Sunday Reflection by Father O’Sullivan O.Carm


Eighteenth Sunday of Ordinary Time-C

Lk 12:13-21

Dear Friends,

In today’s Gospel, Jesus responds to the request to intervene in the family dispute by telling a story. The message is clear and direct. Do not be a fool.

Hebrew Scriptures have a clear understanding of what constitutes a fool. This is a person who has denied or forgotten God. In this story, the neglect of God is manifested in the greedy farmer with the very productive land. He was rich because he had many crops. He was a fool because he thought he was secure: “You have so many good things stored up for many years, rest, eat, drink and be merry” (Lk 12:19). He failed to realize U-Hauls are useless in cemeteries.

The owner is clearly a person who is self-absorbed. The idea of sharing never entered into his planning. He placed his bet down on his crop. Material possessions were his gateway to happiness. He became a fool simply by not being real. Life is a passing venture. In spite of all the guarantees of the advertising world, there is no lasting happiness as long as the funeral directors continue to have a lucrative business. The choice is between things and God. The fool choses things.

Jesus is pointing out that nothing is more destructive in life than concern about acquiring and holding onto wealth. The irony is that the wealth most often leads to feeling more insecurity.

In choosing God, we do not drop out of life. We continue to use things and possessions. In fact, we would be irresponsible if we did not. Jesus’ message for us today is to clear up our priorities. We need to avoid the blinding and crippling power of greed. The constant need for more is not the gateway to security. Sufficient has to be the governing principle in dealing with our possessions if we are going to allow our wealth and belongings lead us to God.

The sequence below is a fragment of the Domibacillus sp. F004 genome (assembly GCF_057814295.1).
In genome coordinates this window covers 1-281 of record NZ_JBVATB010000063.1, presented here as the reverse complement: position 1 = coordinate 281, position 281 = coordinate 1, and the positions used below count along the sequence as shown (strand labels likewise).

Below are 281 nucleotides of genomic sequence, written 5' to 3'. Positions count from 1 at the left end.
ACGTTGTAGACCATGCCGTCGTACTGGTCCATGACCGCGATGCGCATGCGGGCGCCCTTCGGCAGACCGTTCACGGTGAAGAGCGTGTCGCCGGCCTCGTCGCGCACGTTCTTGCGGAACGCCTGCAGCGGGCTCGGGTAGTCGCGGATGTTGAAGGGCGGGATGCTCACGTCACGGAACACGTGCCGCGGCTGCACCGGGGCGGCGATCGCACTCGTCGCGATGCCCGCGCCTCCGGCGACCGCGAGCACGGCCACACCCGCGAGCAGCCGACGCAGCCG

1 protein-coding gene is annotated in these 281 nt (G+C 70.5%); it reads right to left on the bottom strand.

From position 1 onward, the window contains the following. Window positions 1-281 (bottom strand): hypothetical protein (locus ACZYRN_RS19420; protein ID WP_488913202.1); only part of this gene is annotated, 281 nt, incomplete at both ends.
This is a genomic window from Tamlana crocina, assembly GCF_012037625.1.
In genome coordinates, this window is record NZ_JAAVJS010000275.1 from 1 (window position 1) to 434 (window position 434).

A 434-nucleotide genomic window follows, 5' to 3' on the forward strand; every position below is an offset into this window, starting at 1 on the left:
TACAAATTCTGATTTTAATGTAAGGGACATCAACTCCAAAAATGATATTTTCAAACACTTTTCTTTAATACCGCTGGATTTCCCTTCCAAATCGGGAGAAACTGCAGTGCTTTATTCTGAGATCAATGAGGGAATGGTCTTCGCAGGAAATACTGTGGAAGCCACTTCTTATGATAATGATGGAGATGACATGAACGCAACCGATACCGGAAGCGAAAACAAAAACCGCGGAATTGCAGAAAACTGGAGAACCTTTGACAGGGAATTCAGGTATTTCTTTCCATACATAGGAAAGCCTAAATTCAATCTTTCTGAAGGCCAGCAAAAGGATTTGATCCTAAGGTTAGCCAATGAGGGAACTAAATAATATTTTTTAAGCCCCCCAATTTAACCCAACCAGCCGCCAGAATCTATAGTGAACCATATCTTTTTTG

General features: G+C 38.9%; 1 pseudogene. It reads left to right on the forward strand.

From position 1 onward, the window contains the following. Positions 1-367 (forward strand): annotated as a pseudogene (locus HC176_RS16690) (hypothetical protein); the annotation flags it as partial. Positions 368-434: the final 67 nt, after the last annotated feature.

Chase or Bank of America or whatever bank have to be a means to an end. Jesus clearly shows us that we cannot store up our treasures in the banks or barns of this world but only in heaven. Greed and avarice always restrain and restrict the heart. We need to free the heart so our wealth, no matter how small or grand, is a stepping stone into the Kingdom. All things either free us or constrict us when we decide to walk with Jesus.

All of Jesus’ teachings are a guide to free the heart from all that is not God. Left to its own, the heart is an idol-making machine. Jesus tells us to trust in God’s providence for our security. This loving presence will be the only sure ticket on the final, inevitable passage through death which is the most non-negotiable part of life. We should fill our barns with the only true and lasting grain of this life: trust, service, compassion, humility and love. “Then he said to the crowd, take care to guard against all greed, for though one may be rich, one’s life does not consist of possessions” (Lk 12:15).